Auda, senior director, Marketing and Strategy, at ADP Retirement Services, told
attendees at the 2016 PLANADVISER National Conference that the movement of
using health savings accounts (HSAs) to save for retirement is a natural
Metzger, regional vice president, DCIO Mutual Fund Sales, at Nationwide Funds,
says HSAs are for advisers because the ‘S’ stands for ‘savings.’ He points out
that HSAs have triple tax advantages for employees—savings are put in on a tax-deferred
basis, earnings on the accounts are tax-free and distributions from the
accounts are tax-free. Metzger added that after retirement age, non-medical-related
expenses can be paid from HSAs, but those payments are subject to income tax.
are being taught by employers that HSAs are spending plans, but to the extent
employees can keep from using the savings for current costs and can invest their
HSA assets, there is tremendous opportunity for retirement savings,” he said.
Advisers can educate employees about the diversification of retirement savings
and the tax benefits of HSAs.
J. Wilson, investment director and co-founder of HighTower Fiduciary Plan
Advisors, who moderated the panel discussion, noted that plan sponsors have to
have a high-deductible health plan (HDHP) in order to offer HSAs. He added that
HSAs are valuable for highly compensated employees who need a way to save more
on a tax-deferred basis than statutory limits on retirement plans will allow.
Steele, SVP and head of Retirement Field Distribution at BNY Mellon Retirement,
believes the use of HDHPs will grow. “It is similar to the move from defined
benefit plans to defined contribution plans,” he said. “Employers want to lower
their health care budget, so more will move to HDHPs and HSAs.”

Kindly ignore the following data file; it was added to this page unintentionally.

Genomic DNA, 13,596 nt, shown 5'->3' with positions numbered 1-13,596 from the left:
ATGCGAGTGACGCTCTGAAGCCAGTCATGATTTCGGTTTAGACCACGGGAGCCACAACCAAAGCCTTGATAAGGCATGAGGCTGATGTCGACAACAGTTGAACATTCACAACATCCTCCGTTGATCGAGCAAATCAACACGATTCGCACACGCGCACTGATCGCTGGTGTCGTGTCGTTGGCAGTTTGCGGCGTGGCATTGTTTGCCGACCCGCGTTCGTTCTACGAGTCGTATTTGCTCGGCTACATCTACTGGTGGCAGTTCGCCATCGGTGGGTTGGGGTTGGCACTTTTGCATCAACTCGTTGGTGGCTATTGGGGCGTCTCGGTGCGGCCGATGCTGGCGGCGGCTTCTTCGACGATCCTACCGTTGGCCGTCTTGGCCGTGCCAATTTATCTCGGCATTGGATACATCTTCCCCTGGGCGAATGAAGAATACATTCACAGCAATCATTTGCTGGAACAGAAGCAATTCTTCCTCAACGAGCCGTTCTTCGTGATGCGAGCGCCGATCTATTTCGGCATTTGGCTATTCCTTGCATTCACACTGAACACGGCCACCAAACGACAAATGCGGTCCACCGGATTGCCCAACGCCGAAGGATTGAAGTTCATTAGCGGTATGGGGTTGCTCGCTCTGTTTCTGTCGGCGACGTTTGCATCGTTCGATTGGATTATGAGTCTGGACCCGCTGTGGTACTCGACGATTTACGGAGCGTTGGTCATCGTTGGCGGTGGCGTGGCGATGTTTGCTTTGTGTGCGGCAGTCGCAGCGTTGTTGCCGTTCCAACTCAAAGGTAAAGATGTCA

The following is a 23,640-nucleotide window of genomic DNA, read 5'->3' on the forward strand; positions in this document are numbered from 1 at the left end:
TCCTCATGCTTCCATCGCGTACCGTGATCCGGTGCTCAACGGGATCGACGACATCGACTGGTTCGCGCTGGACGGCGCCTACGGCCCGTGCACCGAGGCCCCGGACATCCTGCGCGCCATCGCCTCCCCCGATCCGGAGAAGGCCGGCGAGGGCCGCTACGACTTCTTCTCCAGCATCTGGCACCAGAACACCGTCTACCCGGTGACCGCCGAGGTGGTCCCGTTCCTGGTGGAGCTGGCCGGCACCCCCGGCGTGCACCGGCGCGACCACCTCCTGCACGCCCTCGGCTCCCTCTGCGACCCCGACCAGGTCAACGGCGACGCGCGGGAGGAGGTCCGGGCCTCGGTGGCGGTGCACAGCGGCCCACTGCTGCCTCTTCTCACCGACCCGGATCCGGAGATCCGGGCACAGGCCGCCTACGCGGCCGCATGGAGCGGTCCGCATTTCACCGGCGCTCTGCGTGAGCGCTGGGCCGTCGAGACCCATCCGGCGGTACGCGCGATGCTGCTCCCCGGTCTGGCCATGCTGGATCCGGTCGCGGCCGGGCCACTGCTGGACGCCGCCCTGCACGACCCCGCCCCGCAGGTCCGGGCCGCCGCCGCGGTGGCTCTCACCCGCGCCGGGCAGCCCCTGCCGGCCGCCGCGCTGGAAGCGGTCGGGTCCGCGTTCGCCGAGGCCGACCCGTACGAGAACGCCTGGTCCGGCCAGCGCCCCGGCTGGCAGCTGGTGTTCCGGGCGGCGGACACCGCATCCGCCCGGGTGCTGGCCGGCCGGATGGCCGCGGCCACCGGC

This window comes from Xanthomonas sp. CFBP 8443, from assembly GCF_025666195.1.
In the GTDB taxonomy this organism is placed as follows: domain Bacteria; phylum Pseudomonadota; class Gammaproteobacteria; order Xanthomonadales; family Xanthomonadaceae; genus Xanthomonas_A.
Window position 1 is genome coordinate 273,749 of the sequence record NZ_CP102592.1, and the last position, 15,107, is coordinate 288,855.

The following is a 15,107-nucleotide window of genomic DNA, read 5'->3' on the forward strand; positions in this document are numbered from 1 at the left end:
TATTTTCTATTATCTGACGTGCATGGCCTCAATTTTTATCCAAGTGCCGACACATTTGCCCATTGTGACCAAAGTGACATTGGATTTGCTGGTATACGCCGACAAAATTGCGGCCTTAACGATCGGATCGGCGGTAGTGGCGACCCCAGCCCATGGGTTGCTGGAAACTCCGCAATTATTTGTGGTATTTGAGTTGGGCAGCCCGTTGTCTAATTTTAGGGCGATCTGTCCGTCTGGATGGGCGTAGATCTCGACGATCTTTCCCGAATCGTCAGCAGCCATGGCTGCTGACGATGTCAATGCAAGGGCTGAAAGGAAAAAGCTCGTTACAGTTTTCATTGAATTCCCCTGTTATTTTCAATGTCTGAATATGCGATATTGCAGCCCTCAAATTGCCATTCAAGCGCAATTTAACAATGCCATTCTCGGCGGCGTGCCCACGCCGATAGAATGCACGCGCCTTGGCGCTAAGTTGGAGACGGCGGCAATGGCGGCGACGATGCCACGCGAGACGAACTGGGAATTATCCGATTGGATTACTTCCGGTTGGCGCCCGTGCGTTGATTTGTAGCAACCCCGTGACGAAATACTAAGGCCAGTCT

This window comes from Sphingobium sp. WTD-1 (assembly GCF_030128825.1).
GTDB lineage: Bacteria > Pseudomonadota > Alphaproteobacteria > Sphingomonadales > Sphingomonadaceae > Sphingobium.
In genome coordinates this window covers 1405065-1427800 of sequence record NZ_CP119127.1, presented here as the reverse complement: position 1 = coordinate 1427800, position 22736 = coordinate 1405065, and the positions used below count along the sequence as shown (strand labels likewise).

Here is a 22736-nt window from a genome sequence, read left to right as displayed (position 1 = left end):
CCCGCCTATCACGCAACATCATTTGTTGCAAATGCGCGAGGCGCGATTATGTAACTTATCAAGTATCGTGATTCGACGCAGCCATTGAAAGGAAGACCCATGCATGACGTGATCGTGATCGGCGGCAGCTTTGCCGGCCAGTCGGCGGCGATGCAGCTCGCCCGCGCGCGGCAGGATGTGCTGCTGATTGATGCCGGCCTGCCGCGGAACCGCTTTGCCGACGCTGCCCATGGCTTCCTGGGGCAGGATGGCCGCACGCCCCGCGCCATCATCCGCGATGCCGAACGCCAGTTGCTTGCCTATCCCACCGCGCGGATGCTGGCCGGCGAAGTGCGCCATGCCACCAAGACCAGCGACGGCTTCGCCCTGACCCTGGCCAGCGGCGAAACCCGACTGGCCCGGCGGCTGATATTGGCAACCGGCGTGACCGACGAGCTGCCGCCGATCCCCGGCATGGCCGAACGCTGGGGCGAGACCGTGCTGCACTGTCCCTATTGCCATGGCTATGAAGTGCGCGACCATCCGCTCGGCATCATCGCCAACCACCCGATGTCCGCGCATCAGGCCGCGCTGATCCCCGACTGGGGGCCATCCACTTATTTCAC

said it is a new idea, but he believes it will take off as more focus is being
given to total financial wellness. “Advisers need to get into the market and
offer education before competitors do. Get in the game now,” he told attendees.
position yourself as a retirement expert, and you agree that health care
expenses will be employees’ biggest cost in retirement. Do you have a solution
to address this?” Steele queried. NEXT: Getting into the health care advising game
said advisers can partner with an HSA provider to incorporate HSAs into their
practice or just refer clients to an HSA provider. Steele added that if
advisers incorporate HSAs into their practice, they need to start with vetting
providers. He said Access Point HSA is a good site for vetting providers.
to Metzger, there are some providers out there that will white label a product
for advisers. He added that until the market evolves, fee-based advisers are
best to get into the market now. They can provide consultation, advice and
noted that HSAs are the single-best tax-advantaged solution to saving for
retirement health care expense, and they are growing 23%, with zero
intermediary distribution. “Advisers are in the best position to market HSAs.
It can be an adviser’s ‘hook,’” he said.
added that advisers can incorporate health care advising into their value
proposition. It’s as simple as asking a company if they have an HDHP, and if
so, telling the company you can help with HSAs, he told attendees.
warned that the new Department of Labor fiduciary rule comes into play if an
adviser is advising employees about HSA investments, and if 12b-1 fees are
related to the investments. However, advisers do not have to get down to the investment
advice level to offer a value-add to clients, he added.
As for pricing,
Wilson suggested advisers view HSA consulting as project work and price